AFib, known as Atrial Fibrillation, is an irregular heartbeat that can lead to stroke, heart failure, blood clots, and other heart issues. Almost 3 million Americans live with AFib. The condition is genetic, and can be passed down. Doctors suggest the solution to fixing an irregular heartbeat is by trying
cardioversion. This treatment is intended to shock your heart back into a rhythmic heartbeat, but what about the risks, and success rate?
What Is Cardioversion?
Cardioversion is when your heart is shocked in order to get it back to a more rhythmic heartbeat. If you have seen a defibrillator in your school, or work, then you know it is used to give shocks to someone during a heart attack. Cardioversion uses the same idea.
Before the procedure, you will be given anticoagulants for 3-4 weeks, reducing the risk of a blood clot. When it is time for the procedure, you will receive medicine that will control pain, and relax you, generally through an IV. Then, the doctor places patches on your chest, and sometimes back. The patches will send an electric current (shock) to your heart that will reset your heart rhythm. Along with the anticoagulants, the doctor will prescribe an antiarrhythmic medicine before and after the treatment to help maintain normal heart rhythm.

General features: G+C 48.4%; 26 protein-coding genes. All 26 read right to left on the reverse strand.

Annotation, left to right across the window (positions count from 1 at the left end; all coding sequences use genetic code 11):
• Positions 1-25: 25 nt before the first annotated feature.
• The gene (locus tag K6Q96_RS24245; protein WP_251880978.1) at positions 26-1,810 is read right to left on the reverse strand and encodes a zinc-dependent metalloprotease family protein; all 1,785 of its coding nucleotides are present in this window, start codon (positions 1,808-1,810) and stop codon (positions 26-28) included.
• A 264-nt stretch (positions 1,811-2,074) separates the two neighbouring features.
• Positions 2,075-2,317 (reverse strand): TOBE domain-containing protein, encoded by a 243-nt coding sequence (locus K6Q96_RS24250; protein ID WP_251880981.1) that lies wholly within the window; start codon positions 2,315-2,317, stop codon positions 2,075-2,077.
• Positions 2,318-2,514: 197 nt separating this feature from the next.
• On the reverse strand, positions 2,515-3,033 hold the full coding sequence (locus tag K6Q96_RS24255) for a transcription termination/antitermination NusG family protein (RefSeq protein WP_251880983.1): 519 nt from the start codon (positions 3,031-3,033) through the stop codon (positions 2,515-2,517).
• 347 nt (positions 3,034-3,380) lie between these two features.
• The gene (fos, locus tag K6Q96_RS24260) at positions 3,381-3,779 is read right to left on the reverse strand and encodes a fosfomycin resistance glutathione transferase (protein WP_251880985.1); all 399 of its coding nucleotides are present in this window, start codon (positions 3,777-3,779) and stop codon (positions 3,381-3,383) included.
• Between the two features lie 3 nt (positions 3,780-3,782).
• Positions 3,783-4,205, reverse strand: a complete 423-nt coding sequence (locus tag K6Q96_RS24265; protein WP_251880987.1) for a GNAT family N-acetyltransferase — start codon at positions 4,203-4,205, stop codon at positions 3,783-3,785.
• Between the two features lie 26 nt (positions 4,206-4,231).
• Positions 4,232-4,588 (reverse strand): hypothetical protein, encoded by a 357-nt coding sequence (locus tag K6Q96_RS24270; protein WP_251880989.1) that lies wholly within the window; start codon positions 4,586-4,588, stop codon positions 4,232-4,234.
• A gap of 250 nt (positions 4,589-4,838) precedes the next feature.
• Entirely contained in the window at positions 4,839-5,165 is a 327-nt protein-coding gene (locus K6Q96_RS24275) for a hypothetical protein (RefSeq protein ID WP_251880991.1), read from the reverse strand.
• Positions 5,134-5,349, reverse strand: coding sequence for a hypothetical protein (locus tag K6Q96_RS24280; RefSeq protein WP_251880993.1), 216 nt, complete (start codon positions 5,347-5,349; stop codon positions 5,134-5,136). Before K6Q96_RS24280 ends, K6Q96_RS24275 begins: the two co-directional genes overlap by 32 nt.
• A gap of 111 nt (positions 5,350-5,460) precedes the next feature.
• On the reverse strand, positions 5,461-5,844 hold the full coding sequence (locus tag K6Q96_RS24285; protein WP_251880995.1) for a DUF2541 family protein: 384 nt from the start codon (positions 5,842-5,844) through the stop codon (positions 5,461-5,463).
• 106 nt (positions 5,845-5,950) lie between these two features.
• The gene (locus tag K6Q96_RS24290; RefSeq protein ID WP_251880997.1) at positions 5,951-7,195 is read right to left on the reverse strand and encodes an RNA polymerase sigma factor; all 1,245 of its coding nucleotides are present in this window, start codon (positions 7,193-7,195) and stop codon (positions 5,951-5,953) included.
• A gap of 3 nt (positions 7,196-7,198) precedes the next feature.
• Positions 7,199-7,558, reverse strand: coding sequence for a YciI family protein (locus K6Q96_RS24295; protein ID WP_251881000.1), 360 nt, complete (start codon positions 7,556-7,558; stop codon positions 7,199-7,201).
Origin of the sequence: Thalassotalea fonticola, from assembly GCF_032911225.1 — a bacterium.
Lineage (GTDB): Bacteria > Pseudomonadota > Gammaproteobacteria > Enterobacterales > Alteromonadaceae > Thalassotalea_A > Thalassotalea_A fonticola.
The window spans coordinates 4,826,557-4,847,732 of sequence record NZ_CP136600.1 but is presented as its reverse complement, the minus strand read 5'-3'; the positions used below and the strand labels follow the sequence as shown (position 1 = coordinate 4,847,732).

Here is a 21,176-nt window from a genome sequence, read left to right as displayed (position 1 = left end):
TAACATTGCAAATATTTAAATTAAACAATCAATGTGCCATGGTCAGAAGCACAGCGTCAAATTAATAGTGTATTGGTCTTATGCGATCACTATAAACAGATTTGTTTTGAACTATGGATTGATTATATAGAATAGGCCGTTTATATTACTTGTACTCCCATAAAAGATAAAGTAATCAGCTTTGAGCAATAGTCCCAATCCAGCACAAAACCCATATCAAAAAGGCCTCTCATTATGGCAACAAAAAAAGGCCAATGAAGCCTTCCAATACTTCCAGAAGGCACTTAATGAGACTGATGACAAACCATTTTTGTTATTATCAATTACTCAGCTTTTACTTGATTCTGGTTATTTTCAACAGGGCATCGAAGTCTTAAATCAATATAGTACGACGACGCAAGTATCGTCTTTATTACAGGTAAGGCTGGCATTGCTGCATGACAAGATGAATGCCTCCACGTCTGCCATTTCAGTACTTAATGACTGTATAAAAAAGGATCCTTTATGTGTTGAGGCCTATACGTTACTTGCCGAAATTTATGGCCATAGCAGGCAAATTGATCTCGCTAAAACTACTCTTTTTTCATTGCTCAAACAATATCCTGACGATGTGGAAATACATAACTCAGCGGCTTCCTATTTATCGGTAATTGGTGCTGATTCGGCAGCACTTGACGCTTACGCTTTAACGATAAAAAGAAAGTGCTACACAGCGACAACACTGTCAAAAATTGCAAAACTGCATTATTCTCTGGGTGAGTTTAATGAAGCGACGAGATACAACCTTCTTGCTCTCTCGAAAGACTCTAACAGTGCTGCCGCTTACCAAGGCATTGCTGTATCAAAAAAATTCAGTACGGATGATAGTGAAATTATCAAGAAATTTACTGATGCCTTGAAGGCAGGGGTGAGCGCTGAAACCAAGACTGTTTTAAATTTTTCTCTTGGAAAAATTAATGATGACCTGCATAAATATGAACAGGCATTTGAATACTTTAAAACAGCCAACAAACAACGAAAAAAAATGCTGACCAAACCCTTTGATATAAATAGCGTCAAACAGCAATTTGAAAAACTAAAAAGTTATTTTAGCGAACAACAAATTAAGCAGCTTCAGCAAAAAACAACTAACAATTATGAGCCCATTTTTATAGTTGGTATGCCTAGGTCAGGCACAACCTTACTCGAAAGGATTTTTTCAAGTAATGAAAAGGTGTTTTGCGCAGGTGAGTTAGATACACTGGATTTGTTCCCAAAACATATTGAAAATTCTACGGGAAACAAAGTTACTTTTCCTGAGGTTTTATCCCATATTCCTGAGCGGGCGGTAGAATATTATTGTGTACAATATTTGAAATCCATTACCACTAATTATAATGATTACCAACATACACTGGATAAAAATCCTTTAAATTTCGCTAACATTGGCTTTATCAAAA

With every medical procedure come risks. During or after the procedure, a person may experience:
- Stroke- Cardioversion can dislodge a blood clot in your heart, which will send your body into shock, and cause a stroke. In order to prevent this, the anticoagulants taken beforehand are a must. Your doctor may even conduct a test called Transesophageal Echocardiogram to see if you have a blood clot in your heart.
- Skin Burns– This can occur from the electric current traveling through the patches.
- Fluid in Lungs– Fluid may build up in your lungs due to advanced AFib conditions that may lead to heart failure. The fluid will cause fatigue and shortness of breath.
- No Change in Condition- The procedure may not work, and you will have to go through another cardioversion or seek other treatment.
- Death- The antiarrhythmic medicine used before and after cardioversion may cause a deadly irregular heartbeat.
The risks mentioned are enough to shy anyone away from the treatment,
but the success rate is undeniable. Many studies conducted report that cardioversion success rate is 90%. 9 out of 10 people get back to a normal heartbeat. However, long-lasting results depend on your health. If you had AFib for longer than a year, then it may not last. For many people, this is the case. Therefore, some AFib users return after anywhere from a day, weeks, or months after going through cardioversion. Basically, if your AFib has been a part of your life for a long time, then the normal heart rhythm from the procedure may not last. You can try cardioversion a second time, but if that does not work, then a third time is even less likely to work.
If you were recently diagnosed with AFib, it would be best to discuss the option of cardioversion with your doctor. It may be worth a shot to get back to normal heart rhythm and reduce your chances of heart issues and complications in the future.